- By Isa Hebek
Bitcoin Crash drops 29% in four days
After loosing $1000 USD in value in less than 48 hours, Bitcoin price dropped further this weekend, totalling 29% in just four days.
Bitcoin has crashed by almost a third after plans to alter the underlying technology were abandoned, leading some to embrace rival cryptocurrencies.
The price of one bitcoin dropped from a high of over $7800 last Wednesday to just over $5500 on Sunday morning, a drop of 29pc in four days.
By Monday morning it had recovered slightly to trade at $6400, 21pc down from last week’s peak.
The violent swings are likely to embolden critics of the virtual currency, who view it as inherently unstable and say it is in the late stages of a financial bubble.
The fall comes after proposals to upgrade the bitcoin network in an attempt to increase the speed of transactions were shelved last week amid floundering support.
The so-called “SegWit2x” proposals, supported by leading online exchanges, were designed to make bitcoin more efficient.
However growing opposition to the plans led them to be abandoned over fears they risked sparking a “civil war” in the community.
Bitcoin is notoriously volatile and its price is largely dependent on the faith of its owners, so maintaining peace among its divided online community is seen as imperative.
However the decision not to go ahead has created its own rift, with many now flocking to “Bitcoin Cash”, an alternative cryptocurrency split off from bitcoin itself earlier this year.
Bitcoin Cash was created in August when bitcoin went through a “hard fork”, creating two competing currencies, bitcoin and Bitcoin Cash. The latter’s key difference is that its network allows for larger “blocks”, which makes it faster and more efficient, a similar change that the now-postponed SegWit2X proposals would have created.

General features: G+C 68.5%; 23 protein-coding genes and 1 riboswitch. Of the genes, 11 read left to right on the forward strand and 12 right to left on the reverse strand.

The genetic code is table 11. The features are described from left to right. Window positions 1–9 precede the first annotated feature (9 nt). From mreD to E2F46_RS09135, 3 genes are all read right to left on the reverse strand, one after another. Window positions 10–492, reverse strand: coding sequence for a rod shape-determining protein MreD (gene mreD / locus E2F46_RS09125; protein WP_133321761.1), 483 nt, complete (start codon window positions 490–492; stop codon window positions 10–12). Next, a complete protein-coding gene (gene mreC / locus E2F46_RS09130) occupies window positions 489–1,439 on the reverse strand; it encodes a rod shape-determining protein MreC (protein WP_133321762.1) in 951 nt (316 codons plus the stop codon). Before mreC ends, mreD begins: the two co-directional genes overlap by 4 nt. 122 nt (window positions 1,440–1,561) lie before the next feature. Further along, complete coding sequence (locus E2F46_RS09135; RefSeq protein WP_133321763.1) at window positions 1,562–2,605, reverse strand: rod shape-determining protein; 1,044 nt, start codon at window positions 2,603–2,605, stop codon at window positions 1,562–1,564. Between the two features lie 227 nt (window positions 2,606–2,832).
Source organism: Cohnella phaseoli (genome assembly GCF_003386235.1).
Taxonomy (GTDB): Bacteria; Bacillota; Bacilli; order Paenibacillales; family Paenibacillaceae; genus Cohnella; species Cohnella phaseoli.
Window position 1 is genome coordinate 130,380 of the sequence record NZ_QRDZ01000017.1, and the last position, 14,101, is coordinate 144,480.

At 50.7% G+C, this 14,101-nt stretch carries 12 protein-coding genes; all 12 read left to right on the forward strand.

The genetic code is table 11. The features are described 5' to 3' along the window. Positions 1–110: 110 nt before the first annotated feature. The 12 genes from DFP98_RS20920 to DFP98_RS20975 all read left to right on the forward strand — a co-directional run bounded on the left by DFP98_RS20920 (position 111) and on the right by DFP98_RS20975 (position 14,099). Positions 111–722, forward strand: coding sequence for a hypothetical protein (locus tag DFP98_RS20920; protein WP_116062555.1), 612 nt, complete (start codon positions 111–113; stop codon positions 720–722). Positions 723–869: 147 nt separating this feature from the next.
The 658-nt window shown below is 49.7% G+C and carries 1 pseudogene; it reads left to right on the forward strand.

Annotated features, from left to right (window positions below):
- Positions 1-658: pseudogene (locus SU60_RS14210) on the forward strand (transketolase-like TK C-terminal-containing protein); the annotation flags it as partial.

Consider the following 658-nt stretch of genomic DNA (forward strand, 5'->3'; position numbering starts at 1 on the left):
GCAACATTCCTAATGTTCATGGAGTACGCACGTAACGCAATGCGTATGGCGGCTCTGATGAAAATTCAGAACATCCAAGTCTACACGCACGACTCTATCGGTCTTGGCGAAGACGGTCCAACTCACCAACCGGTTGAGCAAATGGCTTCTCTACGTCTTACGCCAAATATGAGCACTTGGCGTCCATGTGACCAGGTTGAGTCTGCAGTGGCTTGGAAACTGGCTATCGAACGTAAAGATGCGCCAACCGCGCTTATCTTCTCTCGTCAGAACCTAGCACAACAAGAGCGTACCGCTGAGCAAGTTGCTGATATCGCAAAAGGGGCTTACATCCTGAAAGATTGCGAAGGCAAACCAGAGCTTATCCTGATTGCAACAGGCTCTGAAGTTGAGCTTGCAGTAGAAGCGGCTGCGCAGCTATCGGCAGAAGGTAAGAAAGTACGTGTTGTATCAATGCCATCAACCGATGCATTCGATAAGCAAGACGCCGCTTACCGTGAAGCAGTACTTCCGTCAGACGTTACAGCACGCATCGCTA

Bitcoin Cash price almost trebled from $700 to over $1900 on Sunday morning, before falling back to around $1150.
Bitcoin has experienced sharp falls before and its price has continued to rise in the long run. It fell by more than a third between mid-June and mid-July and also fell heavily in early September. Even with the drop over the weekend, its price is still up more than 500pc from the start of the year.
With regulators moving in hard Tom regulate the flow and trade of bitcoin leading to different lawsuits governing the currency not only from one country to another but from city to city, the excitement surrounding crypto currencies in general is signifficantly lower in 2017 than in recent years.
Crypto currencies never managed to break into the main stream as expected followed by conscious surpression by authorities and banks. In 2017 we also saw multi million dollar thefts of bitcoin from compromised accounts with no way to recover losses and no way for law enforcement to investigate.
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